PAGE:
a new counsel appeared in collaboration with the counsel of record for the private
respondents. On the same date, Estelita through said new counsel, served a notice
that she is appealing both decisions promulgated on May 14, 1996, and June 2,
1997, to the Court of Appeals. However, the trial court, in an order 9 dated July 7,
1997 denied the notice of appeal 10 led by Estelita on the ground that said notice
was filed beyond the reglementary period to appeal.
Private respondents' appeal was docketed with the respondent Court of Appeals as
CA-G.R. CV No. 57989. Petitioner then led with the Court of Appeals a Motion to
Dismiss the Appeal with Motion to Suspend period to le Appellee's Briefs 11 on
October 21, 1998. Petitioner based his motion to dismiss on the following grounds:
(1) that the statement of the case as well as the statement of the facts in the
appellants' brief do not have page references to the record, and that the authorities
relied upon in the arguments are not cited by the page of the report at which the
case begins and the page of the report on which the citation is found; (2) that no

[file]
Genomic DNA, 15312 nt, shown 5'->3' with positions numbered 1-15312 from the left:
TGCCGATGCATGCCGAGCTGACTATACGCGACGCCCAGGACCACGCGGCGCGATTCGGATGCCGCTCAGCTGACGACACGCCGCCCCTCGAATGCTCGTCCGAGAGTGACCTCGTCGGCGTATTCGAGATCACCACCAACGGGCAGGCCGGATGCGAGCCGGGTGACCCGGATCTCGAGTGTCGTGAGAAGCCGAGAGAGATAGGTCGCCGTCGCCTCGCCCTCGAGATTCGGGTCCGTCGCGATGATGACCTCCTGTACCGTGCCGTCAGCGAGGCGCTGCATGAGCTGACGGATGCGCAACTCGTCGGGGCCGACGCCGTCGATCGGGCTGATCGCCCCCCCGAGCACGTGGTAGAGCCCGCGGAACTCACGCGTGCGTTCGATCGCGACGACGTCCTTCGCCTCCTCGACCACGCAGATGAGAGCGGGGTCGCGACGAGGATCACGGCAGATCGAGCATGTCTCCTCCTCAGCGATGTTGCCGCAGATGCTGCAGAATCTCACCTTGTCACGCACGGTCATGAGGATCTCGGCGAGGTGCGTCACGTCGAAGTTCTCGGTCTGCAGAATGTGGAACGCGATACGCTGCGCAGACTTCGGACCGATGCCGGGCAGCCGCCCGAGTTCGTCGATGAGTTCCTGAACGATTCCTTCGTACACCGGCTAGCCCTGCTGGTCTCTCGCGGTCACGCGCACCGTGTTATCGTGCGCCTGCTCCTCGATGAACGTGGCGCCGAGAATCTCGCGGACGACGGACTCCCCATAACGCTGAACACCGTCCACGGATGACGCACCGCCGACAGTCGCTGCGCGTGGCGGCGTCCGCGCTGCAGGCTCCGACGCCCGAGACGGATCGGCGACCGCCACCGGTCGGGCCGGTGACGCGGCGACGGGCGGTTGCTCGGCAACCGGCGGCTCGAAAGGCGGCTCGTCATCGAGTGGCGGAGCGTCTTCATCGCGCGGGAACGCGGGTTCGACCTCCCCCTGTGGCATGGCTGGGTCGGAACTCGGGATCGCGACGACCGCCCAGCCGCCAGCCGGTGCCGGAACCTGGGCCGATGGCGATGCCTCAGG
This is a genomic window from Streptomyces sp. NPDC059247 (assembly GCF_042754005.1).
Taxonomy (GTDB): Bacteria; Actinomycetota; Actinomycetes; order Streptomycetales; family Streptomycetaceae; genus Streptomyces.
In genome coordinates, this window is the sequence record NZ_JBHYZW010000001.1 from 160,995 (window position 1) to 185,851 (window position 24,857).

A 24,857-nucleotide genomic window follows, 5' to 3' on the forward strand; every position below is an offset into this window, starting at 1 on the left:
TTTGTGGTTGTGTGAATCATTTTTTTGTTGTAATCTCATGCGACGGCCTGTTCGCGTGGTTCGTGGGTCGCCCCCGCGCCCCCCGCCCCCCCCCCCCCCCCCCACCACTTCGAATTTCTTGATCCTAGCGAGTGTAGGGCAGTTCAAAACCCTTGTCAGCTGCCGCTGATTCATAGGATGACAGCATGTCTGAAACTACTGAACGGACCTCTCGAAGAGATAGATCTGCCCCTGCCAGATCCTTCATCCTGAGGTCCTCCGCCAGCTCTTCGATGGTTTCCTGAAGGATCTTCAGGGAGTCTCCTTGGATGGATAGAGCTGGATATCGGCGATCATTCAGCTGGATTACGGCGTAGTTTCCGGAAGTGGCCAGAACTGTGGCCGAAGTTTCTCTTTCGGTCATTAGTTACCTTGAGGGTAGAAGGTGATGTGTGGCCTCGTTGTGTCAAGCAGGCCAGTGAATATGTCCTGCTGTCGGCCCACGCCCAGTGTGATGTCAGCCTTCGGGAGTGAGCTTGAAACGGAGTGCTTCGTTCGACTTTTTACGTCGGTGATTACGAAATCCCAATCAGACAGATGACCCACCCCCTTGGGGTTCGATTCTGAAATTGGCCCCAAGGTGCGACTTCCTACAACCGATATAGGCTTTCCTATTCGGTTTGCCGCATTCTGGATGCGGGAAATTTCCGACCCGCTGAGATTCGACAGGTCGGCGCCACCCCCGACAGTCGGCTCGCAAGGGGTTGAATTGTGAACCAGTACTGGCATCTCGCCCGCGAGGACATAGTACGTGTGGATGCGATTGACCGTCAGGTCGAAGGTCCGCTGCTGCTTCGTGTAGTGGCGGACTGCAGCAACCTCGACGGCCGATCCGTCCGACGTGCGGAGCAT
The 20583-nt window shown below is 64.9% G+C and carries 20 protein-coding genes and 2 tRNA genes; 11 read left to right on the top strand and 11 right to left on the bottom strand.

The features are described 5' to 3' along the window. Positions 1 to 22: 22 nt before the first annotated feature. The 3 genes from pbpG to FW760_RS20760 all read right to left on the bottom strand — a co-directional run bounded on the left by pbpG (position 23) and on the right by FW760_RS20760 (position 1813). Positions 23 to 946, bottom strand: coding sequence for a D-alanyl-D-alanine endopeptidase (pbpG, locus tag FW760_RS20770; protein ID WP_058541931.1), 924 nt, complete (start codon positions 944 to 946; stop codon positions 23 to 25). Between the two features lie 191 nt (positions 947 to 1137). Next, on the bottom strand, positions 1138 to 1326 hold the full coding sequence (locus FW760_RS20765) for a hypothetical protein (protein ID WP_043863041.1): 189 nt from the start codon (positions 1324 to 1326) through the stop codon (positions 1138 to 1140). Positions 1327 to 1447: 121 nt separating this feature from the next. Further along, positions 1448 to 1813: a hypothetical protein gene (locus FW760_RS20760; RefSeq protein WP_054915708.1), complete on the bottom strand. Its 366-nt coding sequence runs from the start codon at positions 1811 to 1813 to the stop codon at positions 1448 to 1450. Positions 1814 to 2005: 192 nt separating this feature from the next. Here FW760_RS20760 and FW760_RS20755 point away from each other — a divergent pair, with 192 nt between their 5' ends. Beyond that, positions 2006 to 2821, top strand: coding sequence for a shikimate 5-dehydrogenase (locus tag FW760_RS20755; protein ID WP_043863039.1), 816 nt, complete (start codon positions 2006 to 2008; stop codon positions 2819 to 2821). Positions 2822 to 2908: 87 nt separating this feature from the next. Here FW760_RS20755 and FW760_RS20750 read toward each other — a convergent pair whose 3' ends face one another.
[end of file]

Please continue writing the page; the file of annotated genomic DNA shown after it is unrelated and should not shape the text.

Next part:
copy of the appealed decision of the lower court was attached to the appellants'
brief, in violation of the Internal Rules of the Court of Appeals; (3) that private
respondents furnished only one copy of the appellants' brief to the petitioner, also in
violation of the Rules of Court; (4) that the decision promulgated against Estelita on
May 14, 1996 is no longer appealable; and (5) that the notice of appeal led on June
25, 1996 by Estelita concerning the decision of the trial court against Avelino was
led beyond the reglementary period to appeal. 12 The motion also prayed that the
period for ling the appellee's brief be suspended in view of the pendency of the
motion to dismiss. 13
Private respondents, in their opposition, 14 insisted that the statements of the case
as well as the statement of facts in their brief contained page references to the
record, and that Estelita had seasonably filed her appeal. Private respondent spouses
also stated that they had led an Amended Appellants' Brief 15 on November 27,